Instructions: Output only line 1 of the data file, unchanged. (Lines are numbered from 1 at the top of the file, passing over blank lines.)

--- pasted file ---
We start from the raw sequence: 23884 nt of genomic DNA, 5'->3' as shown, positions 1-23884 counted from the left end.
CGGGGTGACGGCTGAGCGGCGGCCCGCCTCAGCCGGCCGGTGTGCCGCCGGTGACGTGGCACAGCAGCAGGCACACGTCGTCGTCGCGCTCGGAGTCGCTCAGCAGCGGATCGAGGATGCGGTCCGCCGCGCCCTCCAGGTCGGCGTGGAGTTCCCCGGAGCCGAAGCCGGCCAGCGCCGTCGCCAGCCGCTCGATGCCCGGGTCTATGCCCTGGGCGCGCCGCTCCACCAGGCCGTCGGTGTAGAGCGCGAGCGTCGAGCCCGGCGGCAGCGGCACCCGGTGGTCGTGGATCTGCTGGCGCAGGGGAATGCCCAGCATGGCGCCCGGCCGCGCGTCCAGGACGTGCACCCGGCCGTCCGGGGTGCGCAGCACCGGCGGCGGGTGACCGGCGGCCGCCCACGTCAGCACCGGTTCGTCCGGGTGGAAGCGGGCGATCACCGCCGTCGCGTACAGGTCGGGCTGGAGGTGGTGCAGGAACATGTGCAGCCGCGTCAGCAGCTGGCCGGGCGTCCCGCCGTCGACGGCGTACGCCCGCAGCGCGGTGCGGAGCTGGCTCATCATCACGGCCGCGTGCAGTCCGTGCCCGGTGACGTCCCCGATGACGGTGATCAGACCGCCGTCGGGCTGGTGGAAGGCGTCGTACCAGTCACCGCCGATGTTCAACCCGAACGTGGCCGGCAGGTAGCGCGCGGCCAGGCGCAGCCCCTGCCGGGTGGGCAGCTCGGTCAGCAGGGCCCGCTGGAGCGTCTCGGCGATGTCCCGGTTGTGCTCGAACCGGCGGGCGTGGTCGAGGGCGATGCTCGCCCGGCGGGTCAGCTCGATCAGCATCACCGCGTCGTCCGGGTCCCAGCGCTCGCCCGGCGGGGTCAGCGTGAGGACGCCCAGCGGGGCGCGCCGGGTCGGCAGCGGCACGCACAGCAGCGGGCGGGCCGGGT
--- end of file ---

We start from the raw sequence: 23884 nt of genomic DNA, 5'->3' as shown, positions 1-23884 counted from the left end.